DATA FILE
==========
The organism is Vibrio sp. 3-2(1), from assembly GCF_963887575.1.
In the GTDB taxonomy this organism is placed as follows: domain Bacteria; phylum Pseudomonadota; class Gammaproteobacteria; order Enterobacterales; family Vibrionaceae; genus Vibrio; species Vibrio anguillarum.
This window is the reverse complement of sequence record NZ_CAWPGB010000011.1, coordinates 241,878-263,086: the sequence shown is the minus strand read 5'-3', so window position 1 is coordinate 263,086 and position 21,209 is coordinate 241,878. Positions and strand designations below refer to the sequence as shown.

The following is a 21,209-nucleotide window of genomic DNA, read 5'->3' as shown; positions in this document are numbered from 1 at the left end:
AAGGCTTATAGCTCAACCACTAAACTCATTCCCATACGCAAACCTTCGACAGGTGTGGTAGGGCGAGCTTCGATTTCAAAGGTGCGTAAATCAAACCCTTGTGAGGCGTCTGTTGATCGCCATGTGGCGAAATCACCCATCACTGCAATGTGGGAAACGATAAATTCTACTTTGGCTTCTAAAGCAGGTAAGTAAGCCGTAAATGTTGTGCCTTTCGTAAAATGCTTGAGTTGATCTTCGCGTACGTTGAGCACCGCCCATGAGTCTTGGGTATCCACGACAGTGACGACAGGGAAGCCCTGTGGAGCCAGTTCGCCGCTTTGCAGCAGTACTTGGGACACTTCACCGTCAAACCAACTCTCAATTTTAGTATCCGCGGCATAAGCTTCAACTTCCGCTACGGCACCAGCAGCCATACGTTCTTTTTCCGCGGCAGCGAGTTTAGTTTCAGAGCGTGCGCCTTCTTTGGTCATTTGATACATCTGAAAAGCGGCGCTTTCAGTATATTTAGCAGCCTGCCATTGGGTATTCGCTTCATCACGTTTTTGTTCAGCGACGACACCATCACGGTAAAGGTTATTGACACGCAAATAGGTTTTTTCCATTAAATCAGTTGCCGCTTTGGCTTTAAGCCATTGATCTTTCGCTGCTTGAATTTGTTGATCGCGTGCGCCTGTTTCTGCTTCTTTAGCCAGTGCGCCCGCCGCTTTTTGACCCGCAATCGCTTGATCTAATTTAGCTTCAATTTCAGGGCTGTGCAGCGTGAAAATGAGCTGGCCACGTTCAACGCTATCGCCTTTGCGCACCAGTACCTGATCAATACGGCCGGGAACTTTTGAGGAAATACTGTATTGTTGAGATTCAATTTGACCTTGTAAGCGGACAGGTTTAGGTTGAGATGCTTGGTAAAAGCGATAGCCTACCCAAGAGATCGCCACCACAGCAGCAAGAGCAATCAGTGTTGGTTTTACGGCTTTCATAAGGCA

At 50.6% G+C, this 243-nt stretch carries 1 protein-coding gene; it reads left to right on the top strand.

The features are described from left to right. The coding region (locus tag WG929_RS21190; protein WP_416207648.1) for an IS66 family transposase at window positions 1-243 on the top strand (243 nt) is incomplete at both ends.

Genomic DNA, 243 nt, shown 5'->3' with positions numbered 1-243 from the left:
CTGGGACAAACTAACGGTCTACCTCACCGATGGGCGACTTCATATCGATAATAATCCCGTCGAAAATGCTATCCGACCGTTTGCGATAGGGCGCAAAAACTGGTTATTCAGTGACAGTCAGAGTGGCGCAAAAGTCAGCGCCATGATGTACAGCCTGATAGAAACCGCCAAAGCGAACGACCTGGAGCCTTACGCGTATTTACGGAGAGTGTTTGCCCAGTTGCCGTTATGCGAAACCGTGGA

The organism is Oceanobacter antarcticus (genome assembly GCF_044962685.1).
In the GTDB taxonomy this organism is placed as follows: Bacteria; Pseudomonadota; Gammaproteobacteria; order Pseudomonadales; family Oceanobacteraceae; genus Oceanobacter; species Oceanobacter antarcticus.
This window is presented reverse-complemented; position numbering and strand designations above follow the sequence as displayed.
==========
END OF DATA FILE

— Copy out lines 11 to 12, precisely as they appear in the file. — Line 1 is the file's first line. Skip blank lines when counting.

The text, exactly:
In the GTDB taxonomy this organism is placed as follows: Bacteria; Pseudomonadota; Gammaproteobacteria; order Pseudomonadales; family Oceanobacteraceae; genus Oceanobacter; species Oceanobacter antarcticus.
This window is presented reverse-complemented; position numbering and strand designations above follow the sequence as displayed.